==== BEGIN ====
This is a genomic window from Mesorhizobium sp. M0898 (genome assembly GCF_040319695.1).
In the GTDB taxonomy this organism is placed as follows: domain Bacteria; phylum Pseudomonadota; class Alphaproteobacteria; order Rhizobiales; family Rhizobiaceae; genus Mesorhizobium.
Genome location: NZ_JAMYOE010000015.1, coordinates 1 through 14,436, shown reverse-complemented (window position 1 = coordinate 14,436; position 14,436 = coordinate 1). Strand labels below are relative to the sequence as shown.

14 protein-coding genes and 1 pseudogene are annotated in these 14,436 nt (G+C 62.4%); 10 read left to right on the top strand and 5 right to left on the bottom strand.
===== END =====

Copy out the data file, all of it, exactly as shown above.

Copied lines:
This is a genomic window from Mesorhizobium sp. M0898 (genome assembly GCF_040319695.1).
In the GTDB taxonomy this organism is placed as follows: domain Bacteria; phylum Pseudomonadota; class Alphaproteobacteria; order Rhizobiales; family Rhizobiaceae; genus Mesorhizobium.
Genome location: NZ_JAMYOE010000015.1, coordinates 1 through 14,436, shown reverse-complemented (window position 1 = coordinate 14,436; position 14,436 = coordinate 1). Strand labels below are relative to the sequence as shown.

14 protein-coding genes and 1 pseudogene are annotated in these 14,436 nt (G+C 62.4%); 10 read left to right on the top strand and 5 right to left on the bottom strand.